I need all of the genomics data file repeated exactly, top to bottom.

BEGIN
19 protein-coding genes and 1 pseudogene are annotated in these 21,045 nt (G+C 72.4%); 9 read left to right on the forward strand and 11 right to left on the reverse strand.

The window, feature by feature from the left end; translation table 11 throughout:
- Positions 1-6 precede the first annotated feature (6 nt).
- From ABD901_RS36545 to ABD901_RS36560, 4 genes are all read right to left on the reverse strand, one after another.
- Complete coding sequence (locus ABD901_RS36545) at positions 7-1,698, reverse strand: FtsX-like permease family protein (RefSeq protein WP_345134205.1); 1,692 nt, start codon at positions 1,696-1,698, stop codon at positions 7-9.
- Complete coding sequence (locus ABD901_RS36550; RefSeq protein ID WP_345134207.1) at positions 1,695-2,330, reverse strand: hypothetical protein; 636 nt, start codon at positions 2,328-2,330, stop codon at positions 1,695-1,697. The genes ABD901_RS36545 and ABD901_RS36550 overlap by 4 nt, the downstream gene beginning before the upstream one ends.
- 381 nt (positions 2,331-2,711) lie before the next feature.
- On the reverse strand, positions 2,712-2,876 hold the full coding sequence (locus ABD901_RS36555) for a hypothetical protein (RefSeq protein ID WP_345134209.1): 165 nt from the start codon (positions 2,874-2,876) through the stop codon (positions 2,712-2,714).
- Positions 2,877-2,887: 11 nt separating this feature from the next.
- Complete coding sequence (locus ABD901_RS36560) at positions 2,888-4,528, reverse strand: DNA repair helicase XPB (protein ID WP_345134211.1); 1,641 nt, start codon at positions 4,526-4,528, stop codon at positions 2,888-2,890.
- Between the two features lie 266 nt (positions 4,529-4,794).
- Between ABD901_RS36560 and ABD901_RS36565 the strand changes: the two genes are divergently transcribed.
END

19 protein-coding genes and 1 pseudogene are annotated in these 21,045 nt (G+C 72.4%); 9 read left to right on the forward strand and 11 right to left on the reverse strand.

The window, feature by feature from the left end; translation table 11 throughout:
- Positions 1-6 precede the first annotated feature (6 nt).
- From ABD901_RS36545 to ABD901_RS36560, 4 genes are all read right to left on the reverse strand, one after another.
- Complete coding sequence (locus ABD901_RS36545) at positions 7-1,698, reverse strand: FtsX-like permease family protein (RefSeq protein WP_345134205.1); 1,692 nt, start codon at positions 1,696-1,698, stop codon at positions 7-9.
- Complete coding sequence (locus ABD901_RS36550; RefSeq protein ID WP_345134207.1) at positions 1,695-2,330, reverse strand: hypothetical protein; 636 nt, start codon at positions 2,328-2,330, stop codon at positions 1,695-1,697. The genes ABD901_RS36545 and ABD901_RS36550 overlap by 4 nt, the downstream gene beginning before the upstream one ends.
- 381 nt (positions 2,331-2,711) lie before the next feature.
- On the reverse strand, positions 2,712-2,876 hold the full coding sequence (locus ABD901_RS36555) for a hypothetical protein (RefSeq protein ID WP_345134209.1): 165 nt from the start codon (positions 2,874-2,876) through the stop codon (positions 2,712-2,714).
- Positions 2,877-2,887: 11 nt separating this feature from the next.
- Complete coding sequence (locus ABD901_RS36560) at positions 2,888-4,528, reverse strand: DNA repair helicase XPB (protein ID WP_345134211.1); 1,641 nt, start codon at positions 4,526-4,528, stop codon at positions 2,888-2,890.
- Between the two features lie 266 nt (positions 4,529-4,794).
- Between ABD901_RS36560 and ABD901_RS36565 the strand changes: the two genes are divergently transcribed.